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Parents have matches I don't have FF

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  • Parents have matches I don't have FF

    I recently talked my parents into getting their autosomal done to include with mine. So far just my father's has been posted and if I go onto his account and filter the matches by "not in common with" me, he has 33 pages of people that do not show up in my FF results. I am sure this is part of the reason and benefit to getting parents to take the dna tests as well but I was not sure why there are so many more matches he has that did not show up in my results. There are even 2-4th cousins that show up on his that do not show up on mine so it is not taking it back an additional generation as the explanation on all of them. What would cause this?

  • #2
    You only inherit half of each of your parents DNA so it's to be expected that they have many DNA matches that you do not share with them. In the cases of DNA matches that your parents have that you do not, it just means you did not inherit those segments from them which happen to match people here. When I run 'not in common' with me on my mom's account, there are 52 pages out of her 90 pages total. So a bit more than half. Doing the same with my mom on her dad's account, 38 pages of the 76 total are not shared, which in this case, is exactly half. In fact, my grandfather's largest match is 138.08cM, a verified 4th cousin, and that person is not shared with my mom because that DNA did not get passed down to her. It happens. But even though my mom, and I, don't match that person with DNA because we didn't inherit the segments, we still have equal claim to being that person's distant relative based on our paper trail. Paper trail, that person is my mom's 4th cousin 1X removed and my 4th cousin 2X removed, just no shared DNA. If I tested my mom's 2 sisters, there's a pretty good chance one or both did inherit the DNA but they would still have the same genealogical relationship to the match as my mom, 4th cousin 1X removed.

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    • #3
      Originally posted by Littlest bit View Post
      You only inherit half of each of your parents DNA so it's to be expected that they have many DNA matches that you do not share with them. In the cases of DNA matches that your parents have that you do not, it just means you did not inherit those segments from them which happen to match people here. When I run 'not in common' with me on my mom's account, there are 52 pages out of her 90 pages total. So a bit more than half. Doing the same with my mom on her dad's account, 38 pages of the 76 total are not shared, which in this case, is exactly half. In fact, my grandfather's largest match is 138.08cM, a verified 4th cousin, and that person is not shared with my mom because that DNA did not get passed down to her. It happens. But even though my mom, and I, don't match that person with DNA because we didn't inherit the segments, we still have equal claim to being that person's distant relative based on our paper trail. Paper trail, that person is my mom's 4th cousin 1X removed and my 4th cousin 2X removed, just no shared DNA. If I tested my mom's 2 sisters, there's a pretty good chance one or both did inherit the DNA but they would still have the same genealogical relationship to the match as my mom, 4th cousin 1X removed.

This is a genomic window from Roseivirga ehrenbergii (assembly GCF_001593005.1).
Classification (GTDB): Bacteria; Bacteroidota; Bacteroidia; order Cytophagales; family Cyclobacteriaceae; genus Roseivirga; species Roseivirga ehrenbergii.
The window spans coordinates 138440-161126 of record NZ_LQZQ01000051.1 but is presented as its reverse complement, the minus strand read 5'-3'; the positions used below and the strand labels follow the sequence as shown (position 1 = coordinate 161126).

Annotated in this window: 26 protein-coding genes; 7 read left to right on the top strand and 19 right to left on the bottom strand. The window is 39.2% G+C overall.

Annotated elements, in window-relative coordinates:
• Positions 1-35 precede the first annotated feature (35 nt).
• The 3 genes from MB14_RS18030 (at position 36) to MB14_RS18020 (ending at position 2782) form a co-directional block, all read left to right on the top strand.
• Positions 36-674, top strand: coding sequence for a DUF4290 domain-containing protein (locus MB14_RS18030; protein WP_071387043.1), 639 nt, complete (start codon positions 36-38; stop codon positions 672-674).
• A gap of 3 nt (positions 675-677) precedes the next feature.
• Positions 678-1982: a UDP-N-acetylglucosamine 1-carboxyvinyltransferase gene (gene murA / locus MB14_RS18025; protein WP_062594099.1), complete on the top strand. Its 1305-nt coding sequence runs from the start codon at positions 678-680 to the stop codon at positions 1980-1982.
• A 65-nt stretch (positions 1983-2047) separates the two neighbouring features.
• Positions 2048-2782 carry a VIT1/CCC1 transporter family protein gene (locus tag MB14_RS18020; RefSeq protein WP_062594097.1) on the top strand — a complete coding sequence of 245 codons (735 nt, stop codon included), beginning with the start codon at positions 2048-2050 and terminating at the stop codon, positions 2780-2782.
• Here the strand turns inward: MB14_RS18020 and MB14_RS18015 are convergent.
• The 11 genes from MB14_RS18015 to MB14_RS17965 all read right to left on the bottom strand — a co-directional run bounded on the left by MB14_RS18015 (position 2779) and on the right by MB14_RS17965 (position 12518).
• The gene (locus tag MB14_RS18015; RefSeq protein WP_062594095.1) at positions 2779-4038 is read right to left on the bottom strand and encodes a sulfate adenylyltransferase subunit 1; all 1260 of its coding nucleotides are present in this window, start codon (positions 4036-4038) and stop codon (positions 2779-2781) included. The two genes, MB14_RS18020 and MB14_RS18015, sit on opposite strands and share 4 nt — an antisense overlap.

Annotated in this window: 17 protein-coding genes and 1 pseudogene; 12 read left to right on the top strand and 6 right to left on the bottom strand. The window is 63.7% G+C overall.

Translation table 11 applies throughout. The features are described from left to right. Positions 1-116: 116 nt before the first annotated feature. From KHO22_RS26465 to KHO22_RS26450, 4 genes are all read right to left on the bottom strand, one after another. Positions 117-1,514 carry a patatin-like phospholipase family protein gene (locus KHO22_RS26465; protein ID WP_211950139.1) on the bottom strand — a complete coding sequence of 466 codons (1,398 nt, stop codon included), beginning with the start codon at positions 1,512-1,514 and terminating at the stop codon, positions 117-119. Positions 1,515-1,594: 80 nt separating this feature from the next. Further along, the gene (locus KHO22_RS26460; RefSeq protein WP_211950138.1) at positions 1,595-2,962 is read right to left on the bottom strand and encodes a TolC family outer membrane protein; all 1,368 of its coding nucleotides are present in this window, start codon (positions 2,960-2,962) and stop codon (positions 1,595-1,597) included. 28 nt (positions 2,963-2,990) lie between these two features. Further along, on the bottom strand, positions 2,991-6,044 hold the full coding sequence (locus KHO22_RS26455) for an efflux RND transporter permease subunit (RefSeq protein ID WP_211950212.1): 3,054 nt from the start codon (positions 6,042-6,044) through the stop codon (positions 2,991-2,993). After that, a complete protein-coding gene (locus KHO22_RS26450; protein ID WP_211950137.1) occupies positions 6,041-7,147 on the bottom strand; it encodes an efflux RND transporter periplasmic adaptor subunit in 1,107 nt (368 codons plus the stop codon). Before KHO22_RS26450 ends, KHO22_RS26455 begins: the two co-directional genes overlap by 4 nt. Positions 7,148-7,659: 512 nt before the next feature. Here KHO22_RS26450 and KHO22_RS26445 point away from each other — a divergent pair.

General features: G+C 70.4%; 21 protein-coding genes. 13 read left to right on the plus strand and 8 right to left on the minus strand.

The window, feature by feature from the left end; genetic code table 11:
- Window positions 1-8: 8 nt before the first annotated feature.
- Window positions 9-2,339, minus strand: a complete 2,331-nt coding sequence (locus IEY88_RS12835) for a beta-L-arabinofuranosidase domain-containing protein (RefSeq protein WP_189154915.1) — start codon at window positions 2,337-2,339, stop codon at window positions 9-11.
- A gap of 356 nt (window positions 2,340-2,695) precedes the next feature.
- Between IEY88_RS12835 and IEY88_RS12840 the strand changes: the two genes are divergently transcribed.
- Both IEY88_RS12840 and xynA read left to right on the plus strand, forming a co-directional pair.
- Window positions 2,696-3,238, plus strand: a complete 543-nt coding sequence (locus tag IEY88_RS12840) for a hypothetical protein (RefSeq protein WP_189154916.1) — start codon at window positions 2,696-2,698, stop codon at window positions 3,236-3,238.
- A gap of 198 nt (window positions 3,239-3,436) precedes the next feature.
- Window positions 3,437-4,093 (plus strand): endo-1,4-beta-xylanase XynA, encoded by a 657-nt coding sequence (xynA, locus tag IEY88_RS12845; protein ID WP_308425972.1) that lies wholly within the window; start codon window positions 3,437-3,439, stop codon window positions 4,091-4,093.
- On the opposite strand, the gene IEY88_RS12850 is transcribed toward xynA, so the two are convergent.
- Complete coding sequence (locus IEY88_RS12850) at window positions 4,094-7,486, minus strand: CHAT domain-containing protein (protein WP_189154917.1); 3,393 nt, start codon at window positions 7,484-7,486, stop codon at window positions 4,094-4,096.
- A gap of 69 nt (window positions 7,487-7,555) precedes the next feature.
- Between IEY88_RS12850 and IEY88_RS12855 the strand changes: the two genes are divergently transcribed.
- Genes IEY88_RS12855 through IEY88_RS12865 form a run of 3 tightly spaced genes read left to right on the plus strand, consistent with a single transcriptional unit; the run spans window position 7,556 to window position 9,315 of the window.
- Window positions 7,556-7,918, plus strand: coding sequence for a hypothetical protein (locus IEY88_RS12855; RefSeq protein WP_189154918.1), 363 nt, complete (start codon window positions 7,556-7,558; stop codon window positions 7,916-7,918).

Thank you very much. That makes sense. I guess that is a benefit to getting as many family members tested as you can. It at least opened up new paths for me to try and find a paper trail for. The hard part is finding the common ancestor. Of the many people on here (closest are 2-4 cousins)I am having trouble getting more than the 3 I was able to find relations to and those were hits back in the early 1700s/late 1600s.

      This may be a dumb question...but I have some cousins that married back in the mid 1800s. Would that throw off anything with the predicted relationships? Like put them closer than they really should be (ie. predicted 3rd but should be further back)

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      • #4
        Pedigree collapse can affect matching but not necessarily. Recombination is so variable that you cannot assume absolutes but I have 2 known 3rd cousins at 23andme, one is a known case of pedigree collapse, the other is not:

        3rd cousin, known pedigree collapse, resulting in us being 3rd cousins, 4th cousins 1X removed, 1/2 5th cousins, and 6th cousins:
        -1.62% shared over 7 segments (~120cM)

        3rd cousin, no known pedigree collapse:
        -.49% over 2 segments (37cM)

        As you can see, I share much more DNA with my match that shares my 'kissing cousins' than the one does not.

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        • #5
          Originally posted by Littlest bit View Post
          Pedigree collapse can affect matching but not necessarily. Recombination is so variable that you cannot assume absolutes but I have 2 known 3rd cousins at 23andme, one is a known case of pedigree collapse, the other is not:

          3rd cousin, known pedigree collapse, resulting in us being 3rd cousins, 4th cousins 1X removed, 1/2 5th cousins, and 6th cousins:
          -1.62% shared over 7 segments (~120cM)

          3rd cousin, no known pedigree collapse:
          -.49% over 2 segments (37cM)

          As you can see, I share much more DNA with my match that shares my 'kissing cousins' than the one does not.
          I have a feeling the same is happening with mine. As I try and map out the relations, I was doubting that I had the most recent common ancestor correct on the couple I was able to find but they all are ones that eventually had the
          1st cousin marriage with this line.

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